Democratic presidential nominee Hillary Clinton called on Silicon Valley companies to work at "disrupting ISIS" at a speech this Sunday.
Clinton emphasised that jihadists use websites, chatroom, and social media to recruit and plan, and that their radicalism is "fuelled by the internet."
"It's time for an urgent dialogue between the government, not just our government, and the high-tech community, to confront this problem together," Clinton continued.
On its face, calling for startups and tech companies like Google and Facebook to "disrupt" anything is a vague, hollow entreaty, and taken out of context, it sounds like Clinton is hurling buzzwords at a problem. Assuming that Silicon Valley could "disrupt" a terrorist organisation at all places an absurd amount of trust in a for-profit sector's ability to conduct statecraft.
But this is coded language.
The government is at odds with tech companies over encryption. FBI Director James Comey has repeatedly argued that the government should have "front door" access to data, and he hasn't been shy about tying this access to the threat of ISIS. A Department of Justice official told Apple executives that the barrier encryption presents law enforcement could lead a child to die.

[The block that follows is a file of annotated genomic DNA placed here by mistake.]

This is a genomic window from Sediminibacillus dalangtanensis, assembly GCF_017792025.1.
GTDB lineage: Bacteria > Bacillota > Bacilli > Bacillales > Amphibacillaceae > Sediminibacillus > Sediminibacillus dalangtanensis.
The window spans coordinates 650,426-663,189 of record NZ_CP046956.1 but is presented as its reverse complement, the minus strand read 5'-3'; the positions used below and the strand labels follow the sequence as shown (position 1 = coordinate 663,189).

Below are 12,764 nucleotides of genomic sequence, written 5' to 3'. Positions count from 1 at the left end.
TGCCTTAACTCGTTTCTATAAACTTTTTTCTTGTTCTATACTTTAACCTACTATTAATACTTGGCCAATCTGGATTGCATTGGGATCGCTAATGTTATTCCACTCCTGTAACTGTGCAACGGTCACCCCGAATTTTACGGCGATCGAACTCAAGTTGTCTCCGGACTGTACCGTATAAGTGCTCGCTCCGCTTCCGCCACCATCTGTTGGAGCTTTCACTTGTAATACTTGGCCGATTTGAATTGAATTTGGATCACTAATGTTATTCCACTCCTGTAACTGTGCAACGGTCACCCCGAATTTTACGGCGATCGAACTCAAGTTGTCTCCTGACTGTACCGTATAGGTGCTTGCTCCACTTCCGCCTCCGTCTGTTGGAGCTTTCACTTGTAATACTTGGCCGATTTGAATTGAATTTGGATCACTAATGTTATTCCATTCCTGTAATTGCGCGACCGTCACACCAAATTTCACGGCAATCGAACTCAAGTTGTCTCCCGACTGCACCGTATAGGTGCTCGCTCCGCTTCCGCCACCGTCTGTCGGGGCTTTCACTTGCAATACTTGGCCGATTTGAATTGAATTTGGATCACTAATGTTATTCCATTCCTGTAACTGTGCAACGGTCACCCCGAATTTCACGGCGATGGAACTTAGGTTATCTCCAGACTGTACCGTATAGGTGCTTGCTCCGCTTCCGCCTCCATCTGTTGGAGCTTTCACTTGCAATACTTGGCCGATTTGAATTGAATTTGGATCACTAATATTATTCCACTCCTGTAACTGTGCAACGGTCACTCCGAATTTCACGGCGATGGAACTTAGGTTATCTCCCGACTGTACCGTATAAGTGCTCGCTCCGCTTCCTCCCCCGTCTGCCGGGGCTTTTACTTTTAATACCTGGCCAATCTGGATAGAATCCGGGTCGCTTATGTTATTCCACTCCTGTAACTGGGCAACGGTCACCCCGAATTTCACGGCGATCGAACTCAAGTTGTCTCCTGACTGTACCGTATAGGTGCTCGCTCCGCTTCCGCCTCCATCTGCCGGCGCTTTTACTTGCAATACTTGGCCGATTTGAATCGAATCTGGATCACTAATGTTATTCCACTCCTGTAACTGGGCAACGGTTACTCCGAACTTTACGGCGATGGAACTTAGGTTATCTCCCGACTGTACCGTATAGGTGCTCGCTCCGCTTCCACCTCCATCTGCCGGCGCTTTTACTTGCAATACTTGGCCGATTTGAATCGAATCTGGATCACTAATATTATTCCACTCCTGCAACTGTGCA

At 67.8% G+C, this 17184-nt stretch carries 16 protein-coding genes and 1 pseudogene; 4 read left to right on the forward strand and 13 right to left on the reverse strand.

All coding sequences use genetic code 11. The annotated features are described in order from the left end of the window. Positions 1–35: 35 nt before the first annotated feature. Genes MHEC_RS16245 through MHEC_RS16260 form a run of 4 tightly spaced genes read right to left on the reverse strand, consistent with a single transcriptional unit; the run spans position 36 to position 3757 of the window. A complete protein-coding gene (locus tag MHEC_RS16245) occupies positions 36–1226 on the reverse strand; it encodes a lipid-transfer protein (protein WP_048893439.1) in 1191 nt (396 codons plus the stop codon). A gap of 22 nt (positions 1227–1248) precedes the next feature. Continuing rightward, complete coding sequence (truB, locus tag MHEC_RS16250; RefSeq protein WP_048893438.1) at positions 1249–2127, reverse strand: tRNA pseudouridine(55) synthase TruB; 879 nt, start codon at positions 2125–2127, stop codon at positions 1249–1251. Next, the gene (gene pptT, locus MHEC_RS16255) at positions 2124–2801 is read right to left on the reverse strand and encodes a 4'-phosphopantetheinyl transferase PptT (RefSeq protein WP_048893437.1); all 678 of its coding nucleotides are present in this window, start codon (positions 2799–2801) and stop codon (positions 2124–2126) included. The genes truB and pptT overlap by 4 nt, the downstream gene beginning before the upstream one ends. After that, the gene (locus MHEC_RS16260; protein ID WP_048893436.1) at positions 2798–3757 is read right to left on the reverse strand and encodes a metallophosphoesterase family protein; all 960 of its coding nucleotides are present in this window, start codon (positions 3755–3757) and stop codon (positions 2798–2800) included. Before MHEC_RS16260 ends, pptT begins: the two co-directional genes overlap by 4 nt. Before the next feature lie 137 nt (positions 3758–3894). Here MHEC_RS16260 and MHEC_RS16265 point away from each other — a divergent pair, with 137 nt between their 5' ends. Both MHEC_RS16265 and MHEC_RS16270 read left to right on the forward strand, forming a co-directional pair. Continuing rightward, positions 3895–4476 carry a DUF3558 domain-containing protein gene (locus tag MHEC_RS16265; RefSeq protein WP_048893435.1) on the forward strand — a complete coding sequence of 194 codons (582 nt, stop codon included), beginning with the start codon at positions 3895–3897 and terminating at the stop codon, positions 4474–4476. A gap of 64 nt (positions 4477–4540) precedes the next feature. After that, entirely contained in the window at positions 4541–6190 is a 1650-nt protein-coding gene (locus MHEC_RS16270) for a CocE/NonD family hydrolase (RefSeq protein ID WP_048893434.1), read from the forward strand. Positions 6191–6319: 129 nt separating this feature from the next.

When Clinton calls for "disruption," she is echoing Comey's past suggestions that the tech community needs to figure out a way to give the government a special workaround to access data. Comey has ignored experts (and maths) to insist that there is a secret way to preserve privacy while weakening the encryption that provides that privacy -- tech companies just haven't figured it out yet.
She's also echoing her previous comments on the encryption debate. Last month, she called for Silicon Valley to cooperate with the government on encryption solutions. "We need Silicon Valley not to view government as its adversary," she said in November.
Tech companies don't want to create special encryption loopholes for the government, and it's not because Apple loves ISIS or Google hates America. It's because these special loopholes would leech encryption of its power to protect privacy. By making a security hole for the government, companies would be leaving themselves vulnerable to hackers, thieves, and spies exploiting that hole.
When Clinton calls for Silicon Valley ISIS disruption, it's a way to call for encryption loopholes without explicitly calling for encryption loopholes. While this wasn't the most hawkish thing she said during the speech -- that would probably be when she mentioned that the US could taken military action against Iran for violating its deal -- it is a comment that strongly suggests that a Clinton Administration would be just as pigheaded about encryption and privacy as its predecessors.